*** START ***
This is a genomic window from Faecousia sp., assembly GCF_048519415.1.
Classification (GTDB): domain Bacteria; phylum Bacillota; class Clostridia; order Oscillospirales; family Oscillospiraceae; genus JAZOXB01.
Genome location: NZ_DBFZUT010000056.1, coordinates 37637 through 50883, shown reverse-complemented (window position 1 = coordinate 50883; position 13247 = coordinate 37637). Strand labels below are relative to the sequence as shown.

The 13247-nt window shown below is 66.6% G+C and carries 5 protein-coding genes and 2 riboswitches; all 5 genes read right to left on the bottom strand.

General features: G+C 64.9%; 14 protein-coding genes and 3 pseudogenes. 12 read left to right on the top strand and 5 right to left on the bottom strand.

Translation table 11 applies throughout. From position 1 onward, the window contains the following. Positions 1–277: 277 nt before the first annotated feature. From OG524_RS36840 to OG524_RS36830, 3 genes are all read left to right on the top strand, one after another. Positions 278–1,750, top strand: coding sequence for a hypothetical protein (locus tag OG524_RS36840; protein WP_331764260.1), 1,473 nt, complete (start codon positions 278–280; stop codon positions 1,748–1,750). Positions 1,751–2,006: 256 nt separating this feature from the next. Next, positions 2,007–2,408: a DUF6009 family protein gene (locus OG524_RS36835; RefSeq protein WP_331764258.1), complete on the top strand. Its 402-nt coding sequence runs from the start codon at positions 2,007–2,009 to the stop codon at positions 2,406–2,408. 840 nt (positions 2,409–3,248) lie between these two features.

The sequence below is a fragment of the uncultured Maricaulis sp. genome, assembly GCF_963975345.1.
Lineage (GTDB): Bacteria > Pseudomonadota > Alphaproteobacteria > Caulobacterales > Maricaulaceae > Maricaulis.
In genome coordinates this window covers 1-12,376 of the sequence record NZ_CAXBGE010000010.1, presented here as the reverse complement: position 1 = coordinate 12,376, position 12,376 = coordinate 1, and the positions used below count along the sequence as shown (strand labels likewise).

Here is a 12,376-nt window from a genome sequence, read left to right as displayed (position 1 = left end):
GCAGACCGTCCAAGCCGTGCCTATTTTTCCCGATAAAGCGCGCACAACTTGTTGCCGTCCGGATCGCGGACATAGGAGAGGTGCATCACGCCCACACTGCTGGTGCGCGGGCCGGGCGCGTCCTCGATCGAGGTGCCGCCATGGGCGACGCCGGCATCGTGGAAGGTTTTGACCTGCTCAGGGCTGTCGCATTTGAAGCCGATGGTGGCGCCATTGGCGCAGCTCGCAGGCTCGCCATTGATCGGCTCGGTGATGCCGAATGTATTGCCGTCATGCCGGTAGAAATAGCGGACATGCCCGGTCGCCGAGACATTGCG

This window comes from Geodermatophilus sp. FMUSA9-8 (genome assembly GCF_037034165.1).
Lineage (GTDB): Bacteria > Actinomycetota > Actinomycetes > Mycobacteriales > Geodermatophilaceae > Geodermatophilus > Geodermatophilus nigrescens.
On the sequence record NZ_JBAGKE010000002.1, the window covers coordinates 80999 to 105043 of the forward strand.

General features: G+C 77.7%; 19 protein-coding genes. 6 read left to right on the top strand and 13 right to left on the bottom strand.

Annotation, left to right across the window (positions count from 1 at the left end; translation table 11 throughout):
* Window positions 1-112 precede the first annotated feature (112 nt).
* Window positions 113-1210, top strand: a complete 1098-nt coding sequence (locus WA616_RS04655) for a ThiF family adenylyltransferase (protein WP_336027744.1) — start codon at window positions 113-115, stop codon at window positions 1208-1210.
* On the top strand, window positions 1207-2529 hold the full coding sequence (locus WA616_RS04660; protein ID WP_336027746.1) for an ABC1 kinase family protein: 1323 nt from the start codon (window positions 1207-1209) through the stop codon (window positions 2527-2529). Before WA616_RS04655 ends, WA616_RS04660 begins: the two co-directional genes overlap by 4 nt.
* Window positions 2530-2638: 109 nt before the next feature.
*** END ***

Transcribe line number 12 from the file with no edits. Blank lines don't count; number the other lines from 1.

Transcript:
This window comes from Geodermatophilus sp. FMUSA9-8 (genome assembly GCF_037034165.1).